WRMA’s three-year evaluation of First 5 Sacramento services has culminated into two recently released reports. The first report discusses the implementation of four distinct methodologies to evaluate School Readiness services: (1) A standardized assessment examined pre-kindergarten-aged children’s early math, language, and vocabulary skills; (2) a survey of teachers assessed randomly selected children’s social and emotional development; (3) a parent survey measured changes over time in activities with children and levels of stress and emotional support; and (4) outcomes such as parent involvement in the classroom and teachers’ beliefs and attitudes were documented and compared with best practices. The second report presents outcomes from a three-year longitudinal survey of randomly selected parents. Bi-lingual, trained field interviewers administered the survey instrument to assess service utilization in relation to breastfeeding duration, effective parenting practices, access and utilization of medical and dental services, and other outcomes. The report also discusses the demographic characteristics and services received by the 34,000 children and 27,000 parents recruited for the evaluation over the three-year period.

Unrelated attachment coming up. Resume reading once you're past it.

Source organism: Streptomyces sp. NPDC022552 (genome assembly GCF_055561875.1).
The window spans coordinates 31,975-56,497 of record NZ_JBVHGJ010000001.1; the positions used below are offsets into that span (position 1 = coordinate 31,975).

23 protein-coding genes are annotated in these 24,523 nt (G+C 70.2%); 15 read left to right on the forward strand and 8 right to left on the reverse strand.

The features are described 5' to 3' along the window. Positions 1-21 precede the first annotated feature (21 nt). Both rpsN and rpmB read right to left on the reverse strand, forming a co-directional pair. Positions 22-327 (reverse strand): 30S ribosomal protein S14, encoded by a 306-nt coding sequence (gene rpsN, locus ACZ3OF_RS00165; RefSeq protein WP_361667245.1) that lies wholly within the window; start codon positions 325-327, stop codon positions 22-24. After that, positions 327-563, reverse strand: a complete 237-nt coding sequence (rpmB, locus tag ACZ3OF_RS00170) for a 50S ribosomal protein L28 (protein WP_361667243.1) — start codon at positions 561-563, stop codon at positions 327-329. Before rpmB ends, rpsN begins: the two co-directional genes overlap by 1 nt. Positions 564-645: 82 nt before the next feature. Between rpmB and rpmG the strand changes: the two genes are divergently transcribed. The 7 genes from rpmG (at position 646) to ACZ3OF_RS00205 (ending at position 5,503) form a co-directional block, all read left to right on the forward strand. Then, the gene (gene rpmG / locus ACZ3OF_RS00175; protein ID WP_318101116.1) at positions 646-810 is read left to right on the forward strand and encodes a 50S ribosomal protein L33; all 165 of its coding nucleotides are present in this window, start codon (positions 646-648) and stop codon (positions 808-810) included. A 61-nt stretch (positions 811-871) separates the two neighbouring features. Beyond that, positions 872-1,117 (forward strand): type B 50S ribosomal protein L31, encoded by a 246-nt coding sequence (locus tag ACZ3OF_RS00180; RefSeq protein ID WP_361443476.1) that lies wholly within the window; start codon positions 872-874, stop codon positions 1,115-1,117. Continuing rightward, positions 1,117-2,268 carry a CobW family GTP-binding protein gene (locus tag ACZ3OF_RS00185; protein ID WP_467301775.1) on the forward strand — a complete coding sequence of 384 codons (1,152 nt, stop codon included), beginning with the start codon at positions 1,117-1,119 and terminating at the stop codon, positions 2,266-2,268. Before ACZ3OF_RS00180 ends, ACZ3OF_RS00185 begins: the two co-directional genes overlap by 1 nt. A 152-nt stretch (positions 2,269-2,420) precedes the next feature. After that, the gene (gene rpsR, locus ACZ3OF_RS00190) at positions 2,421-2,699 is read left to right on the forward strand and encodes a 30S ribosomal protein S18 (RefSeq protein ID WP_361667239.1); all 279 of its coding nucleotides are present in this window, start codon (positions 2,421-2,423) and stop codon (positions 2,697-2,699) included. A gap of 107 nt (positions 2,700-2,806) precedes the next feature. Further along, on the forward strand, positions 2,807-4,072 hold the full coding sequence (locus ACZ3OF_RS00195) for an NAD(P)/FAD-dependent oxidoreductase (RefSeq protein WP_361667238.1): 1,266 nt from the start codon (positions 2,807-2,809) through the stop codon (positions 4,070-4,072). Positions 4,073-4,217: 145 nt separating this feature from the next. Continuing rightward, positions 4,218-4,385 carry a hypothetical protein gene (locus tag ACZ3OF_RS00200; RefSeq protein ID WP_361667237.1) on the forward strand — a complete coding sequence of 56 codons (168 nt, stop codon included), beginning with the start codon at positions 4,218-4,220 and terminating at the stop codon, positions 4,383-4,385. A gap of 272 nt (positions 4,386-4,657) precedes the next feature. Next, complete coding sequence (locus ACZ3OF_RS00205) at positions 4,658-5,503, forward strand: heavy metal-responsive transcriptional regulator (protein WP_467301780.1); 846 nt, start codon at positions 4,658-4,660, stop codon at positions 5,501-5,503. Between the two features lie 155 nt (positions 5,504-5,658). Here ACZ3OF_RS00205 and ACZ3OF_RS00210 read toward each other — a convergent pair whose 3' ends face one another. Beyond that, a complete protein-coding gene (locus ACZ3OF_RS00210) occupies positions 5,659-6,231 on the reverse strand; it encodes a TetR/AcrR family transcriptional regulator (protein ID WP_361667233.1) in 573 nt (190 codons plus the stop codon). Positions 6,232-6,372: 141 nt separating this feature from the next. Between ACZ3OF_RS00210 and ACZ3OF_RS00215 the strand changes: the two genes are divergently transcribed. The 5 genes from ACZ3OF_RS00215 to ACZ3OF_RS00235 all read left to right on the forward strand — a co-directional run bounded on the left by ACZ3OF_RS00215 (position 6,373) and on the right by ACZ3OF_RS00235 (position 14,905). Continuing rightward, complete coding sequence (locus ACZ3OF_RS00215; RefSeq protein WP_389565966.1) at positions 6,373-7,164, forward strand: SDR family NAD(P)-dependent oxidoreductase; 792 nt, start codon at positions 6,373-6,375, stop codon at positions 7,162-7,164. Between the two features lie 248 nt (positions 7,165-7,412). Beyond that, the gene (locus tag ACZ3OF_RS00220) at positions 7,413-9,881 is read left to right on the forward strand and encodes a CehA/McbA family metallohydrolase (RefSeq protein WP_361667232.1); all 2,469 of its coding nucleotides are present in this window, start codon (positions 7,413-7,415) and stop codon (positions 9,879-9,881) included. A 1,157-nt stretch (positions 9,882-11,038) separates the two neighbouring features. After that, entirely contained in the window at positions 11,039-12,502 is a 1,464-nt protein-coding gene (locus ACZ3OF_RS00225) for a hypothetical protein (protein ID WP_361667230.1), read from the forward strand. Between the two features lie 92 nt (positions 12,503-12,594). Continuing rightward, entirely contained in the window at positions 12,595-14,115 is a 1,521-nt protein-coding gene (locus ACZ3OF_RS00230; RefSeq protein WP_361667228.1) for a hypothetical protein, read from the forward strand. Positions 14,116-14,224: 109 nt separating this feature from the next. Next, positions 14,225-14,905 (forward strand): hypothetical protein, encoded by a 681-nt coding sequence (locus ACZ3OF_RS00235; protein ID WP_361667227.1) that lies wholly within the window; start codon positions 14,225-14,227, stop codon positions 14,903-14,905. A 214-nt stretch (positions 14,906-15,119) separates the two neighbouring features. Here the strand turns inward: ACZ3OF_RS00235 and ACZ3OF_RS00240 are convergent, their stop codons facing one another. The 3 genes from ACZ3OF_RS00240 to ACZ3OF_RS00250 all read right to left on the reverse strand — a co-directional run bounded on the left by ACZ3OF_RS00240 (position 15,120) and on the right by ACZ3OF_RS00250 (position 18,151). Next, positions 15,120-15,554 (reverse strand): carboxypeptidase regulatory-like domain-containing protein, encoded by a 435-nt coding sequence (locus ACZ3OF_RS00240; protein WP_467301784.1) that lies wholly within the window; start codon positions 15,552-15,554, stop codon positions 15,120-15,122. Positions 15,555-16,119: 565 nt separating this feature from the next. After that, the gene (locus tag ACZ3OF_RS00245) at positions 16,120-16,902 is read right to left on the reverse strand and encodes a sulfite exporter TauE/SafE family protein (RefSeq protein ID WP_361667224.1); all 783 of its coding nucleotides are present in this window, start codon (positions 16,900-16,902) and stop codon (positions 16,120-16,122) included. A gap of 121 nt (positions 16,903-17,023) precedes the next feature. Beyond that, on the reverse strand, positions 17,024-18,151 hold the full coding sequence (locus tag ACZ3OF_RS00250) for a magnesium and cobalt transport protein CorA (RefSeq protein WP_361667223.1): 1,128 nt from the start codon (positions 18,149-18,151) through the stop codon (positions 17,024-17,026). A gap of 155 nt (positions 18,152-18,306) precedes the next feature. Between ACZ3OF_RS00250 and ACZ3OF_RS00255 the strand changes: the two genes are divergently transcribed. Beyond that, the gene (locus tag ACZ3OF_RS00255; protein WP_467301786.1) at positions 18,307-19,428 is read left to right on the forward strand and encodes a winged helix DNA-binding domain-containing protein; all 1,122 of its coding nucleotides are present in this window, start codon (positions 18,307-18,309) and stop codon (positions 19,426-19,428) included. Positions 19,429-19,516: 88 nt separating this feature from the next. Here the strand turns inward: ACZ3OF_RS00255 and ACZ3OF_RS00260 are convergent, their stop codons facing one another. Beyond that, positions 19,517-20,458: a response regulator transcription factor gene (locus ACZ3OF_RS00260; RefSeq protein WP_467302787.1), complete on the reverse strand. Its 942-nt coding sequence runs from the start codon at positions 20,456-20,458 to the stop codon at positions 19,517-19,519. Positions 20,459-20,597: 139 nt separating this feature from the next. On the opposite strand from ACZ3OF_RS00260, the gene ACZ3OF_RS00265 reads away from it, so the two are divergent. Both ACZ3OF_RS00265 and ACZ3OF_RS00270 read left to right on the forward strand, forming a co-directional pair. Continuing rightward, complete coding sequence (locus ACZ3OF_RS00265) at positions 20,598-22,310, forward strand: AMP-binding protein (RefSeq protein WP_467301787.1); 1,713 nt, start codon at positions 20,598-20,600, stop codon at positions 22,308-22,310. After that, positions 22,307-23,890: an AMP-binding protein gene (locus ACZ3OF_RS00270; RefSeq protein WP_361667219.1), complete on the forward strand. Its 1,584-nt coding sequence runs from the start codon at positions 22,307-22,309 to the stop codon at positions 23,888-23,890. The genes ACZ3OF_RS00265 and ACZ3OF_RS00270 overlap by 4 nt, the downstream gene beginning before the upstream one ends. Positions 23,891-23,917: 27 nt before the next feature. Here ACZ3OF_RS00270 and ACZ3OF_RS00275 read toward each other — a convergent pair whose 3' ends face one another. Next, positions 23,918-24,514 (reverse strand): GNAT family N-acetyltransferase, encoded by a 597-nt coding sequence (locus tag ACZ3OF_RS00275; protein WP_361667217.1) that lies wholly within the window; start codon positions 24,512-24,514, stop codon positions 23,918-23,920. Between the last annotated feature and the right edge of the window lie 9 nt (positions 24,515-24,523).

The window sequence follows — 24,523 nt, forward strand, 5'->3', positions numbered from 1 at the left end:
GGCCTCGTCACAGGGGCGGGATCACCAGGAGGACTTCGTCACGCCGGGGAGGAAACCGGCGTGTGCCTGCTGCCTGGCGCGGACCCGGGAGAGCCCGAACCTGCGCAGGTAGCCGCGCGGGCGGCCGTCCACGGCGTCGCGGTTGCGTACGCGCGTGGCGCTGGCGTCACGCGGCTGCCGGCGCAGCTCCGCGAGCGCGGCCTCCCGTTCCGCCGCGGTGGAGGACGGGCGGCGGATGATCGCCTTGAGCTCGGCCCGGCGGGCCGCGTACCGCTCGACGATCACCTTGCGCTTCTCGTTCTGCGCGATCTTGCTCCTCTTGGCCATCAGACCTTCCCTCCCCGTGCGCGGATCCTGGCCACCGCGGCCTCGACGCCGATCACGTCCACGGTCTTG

For more information on First 5 Sacramento, please click here.
The National Child Abuse and Neglect Data System (NCANDS) Technical Team members presented highlights and expanded data analyses from the most recent Child Maltreatment report during a Children’s Bureau webinar to 373 participants. The webinar titled Child Maltreatment 2010: Key Findings and Additional Analyses was held February 29, 2012. Bryan Samuels, the commissioner of the Administration on Children, Youth and Families was the keynote speaker and Catherine Nolan, the director of the Office on Child Abuse and Neglect moderated the presentation on behalf of the Children’s Bureau.